I have been working on tracker project for the past 10 weeks to improve its support for custom ontologies. It has been a great journey and I gained great software engineering experience by exploring the project and its architecture. Also, the project mentors helped me a lot during the project. In this article I’m going to summarize the work done in the project and the future work.
Fix crashes caused by comments in the ontology file
Tracker was only supporting comments inside the ontology file if they appeared at the beginning of triple statements while any comments at the middle of any statement would lead tracker to crash. This problem is fixed in the MR !443 (Merged). It makes tracker support comments anywhere in the ontology file outside an IRIREF or String (the same as stated in RDF Turtle Specifications). Also, added test cases to test this feature.
Track the current line being parsed in the ontology file
In the following MR !447 (MERGED), I added the feature of tracking the current line and column being parsed in the ontology file. This feature will be used later to tell user the specific location of the statement that caused the ontology parsing error.
Fix crash caused by unknown prefixes in the ontology file
In the same MR !447 (MERGED), I fixed the crash that happen when any statement in the ontology uses a prefix which is not defined before (may happen if user misspelled the prefix). Currently, if the ontology contains an unknown prefix, it will propagate a descriptive error message to the process that established the connection with tracker instead of crashing. Also, the MR request contains test cases to test both the feature of tracking the current line and column numbers and the propagation of errors that may happen while parsing the ontology.
Properly rollback the database when an error is occurred while building or updating it
Tracker was saving a half-completed database if an error occurred while building a new one. It made tracker crash the next time it starts even if the user fixed the problem that caused the error in the first place, as tracker tries to read from the non-consistent database. Also, if an error occurred while the database is being updated to integrate with the changes in the ontology, some changes may not completely be rolled back which also leaves the database in an inconsistent state. Also, there were some errors that are ignored while updating the db which also lead to the same problem.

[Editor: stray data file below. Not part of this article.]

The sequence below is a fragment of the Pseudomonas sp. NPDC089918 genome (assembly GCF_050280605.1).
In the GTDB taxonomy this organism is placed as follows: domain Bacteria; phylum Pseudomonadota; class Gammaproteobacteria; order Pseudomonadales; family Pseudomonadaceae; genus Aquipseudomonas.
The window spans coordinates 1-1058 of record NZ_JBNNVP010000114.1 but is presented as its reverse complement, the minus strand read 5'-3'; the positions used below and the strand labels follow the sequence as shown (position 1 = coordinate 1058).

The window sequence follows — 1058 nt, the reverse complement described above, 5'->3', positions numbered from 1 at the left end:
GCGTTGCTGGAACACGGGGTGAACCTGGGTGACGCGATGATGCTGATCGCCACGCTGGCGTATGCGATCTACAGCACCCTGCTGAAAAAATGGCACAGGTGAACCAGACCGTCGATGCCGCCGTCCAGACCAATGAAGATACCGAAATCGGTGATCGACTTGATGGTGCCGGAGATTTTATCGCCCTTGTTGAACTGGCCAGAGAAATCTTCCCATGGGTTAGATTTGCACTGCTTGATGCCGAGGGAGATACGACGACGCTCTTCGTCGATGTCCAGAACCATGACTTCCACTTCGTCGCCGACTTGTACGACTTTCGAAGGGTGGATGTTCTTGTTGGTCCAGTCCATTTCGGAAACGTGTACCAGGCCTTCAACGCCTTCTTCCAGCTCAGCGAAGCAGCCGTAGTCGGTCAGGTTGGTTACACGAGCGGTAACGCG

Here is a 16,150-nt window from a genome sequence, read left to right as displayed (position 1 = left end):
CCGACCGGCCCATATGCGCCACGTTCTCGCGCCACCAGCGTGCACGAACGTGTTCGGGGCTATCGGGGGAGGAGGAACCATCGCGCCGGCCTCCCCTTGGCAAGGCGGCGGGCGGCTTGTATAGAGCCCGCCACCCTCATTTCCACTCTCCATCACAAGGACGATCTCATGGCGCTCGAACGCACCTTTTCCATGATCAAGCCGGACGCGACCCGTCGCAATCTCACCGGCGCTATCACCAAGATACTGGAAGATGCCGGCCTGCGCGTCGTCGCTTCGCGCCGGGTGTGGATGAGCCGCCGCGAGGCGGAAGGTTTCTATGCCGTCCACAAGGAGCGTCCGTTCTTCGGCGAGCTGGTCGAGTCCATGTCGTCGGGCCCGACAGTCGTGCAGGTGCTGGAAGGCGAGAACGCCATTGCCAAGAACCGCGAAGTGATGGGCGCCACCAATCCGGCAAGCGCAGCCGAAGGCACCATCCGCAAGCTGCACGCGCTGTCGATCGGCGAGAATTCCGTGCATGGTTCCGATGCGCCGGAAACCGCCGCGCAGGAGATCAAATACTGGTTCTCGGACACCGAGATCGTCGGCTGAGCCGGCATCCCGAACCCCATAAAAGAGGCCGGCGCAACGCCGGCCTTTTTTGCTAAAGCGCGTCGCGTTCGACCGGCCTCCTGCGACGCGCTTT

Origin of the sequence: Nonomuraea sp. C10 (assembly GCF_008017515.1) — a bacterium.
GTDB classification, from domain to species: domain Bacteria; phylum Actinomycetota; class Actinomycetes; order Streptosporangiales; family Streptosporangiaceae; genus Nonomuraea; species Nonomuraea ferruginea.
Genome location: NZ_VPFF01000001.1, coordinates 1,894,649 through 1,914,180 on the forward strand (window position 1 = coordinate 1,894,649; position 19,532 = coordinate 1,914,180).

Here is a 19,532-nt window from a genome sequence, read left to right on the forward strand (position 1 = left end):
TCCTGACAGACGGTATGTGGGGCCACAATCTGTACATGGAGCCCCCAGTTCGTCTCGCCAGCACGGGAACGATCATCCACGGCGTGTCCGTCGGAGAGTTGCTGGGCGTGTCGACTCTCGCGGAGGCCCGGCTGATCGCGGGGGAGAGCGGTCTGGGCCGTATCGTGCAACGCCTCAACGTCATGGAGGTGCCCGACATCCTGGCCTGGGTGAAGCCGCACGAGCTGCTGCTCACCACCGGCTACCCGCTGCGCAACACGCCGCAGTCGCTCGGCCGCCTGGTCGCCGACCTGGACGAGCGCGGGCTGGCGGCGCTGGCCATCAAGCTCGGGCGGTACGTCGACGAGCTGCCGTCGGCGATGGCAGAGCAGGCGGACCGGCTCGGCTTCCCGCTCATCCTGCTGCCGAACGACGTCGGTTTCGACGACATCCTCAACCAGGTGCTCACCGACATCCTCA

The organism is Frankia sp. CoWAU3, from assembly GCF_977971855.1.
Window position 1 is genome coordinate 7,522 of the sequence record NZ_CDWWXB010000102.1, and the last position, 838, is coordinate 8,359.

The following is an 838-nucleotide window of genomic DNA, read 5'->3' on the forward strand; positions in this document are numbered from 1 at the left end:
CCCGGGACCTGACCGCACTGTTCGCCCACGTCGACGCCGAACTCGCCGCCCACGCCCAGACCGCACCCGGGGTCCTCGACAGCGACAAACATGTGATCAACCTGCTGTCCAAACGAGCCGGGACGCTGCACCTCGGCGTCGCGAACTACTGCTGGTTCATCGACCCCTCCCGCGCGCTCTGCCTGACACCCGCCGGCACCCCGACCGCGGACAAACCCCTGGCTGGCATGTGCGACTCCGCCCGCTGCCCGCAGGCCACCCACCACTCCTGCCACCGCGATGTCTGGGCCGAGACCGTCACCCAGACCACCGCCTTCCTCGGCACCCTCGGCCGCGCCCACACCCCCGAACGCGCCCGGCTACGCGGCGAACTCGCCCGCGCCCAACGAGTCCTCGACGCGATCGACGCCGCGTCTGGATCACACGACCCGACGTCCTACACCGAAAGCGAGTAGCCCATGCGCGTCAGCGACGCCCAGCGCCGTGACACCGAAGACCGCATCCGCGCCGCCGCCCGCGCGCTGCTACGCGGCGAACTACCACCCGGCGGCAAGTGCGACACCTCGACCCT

These problems are fixed in the MR !457 (MERGED) and some test cases are added to ensure that the changes in the database are completely rolled back either if the error occurred while building or updating it.
Properly handle errors that may happen while parsing the ontology
The ontology parser wasn’t properly handle many parsing errors that may appear in the ontology file. The parser was ignoring these errors; it only shows warnings to user, but it continues parsing the ontology and builds the database that is described by the malformed ontology file.
These errors are properly handled in the MR !452 (OPEN), it shows warnings to user about all the parsing errors in the ontology file and propagate a descriptive error message to the process that established the connection with tracker. Also, a test case is added to test the error propagation.
Prefix errors and warnings with line and column numbers that caused the error
In the same MR !452 (OPEN), all errors and warnings that are printed while parsing the ontology file are prefixed by the position of the statement that caused the error. Which makes very easy to user to find out the problems in the ontology file (As we can see in the following video).
Adding support for out of order definitions in the ontology file
Currently, tracker doesn’t support out of order definition which means using an object before defining it. This will be done by defining priorities for each type of statements in the ontology file. So, the definition statements (which define a new object) are parsed first then the statements that has lower priority then the more lower priority statements until parsing the statements in all priority levels.
It was a great experience working with GNOME community. I learned a lot about exploring, debugging and understanding the structure of already built project. I learned a lot of best practices in software engineering and in C language in specific. I would like to thank my mentors Carlos and Sam who helped me a lot before and after I get accepted in the project. Also, I enjoyed giving a talk in GUADEC conference. Looking forward to continue contributing to GNOME projects.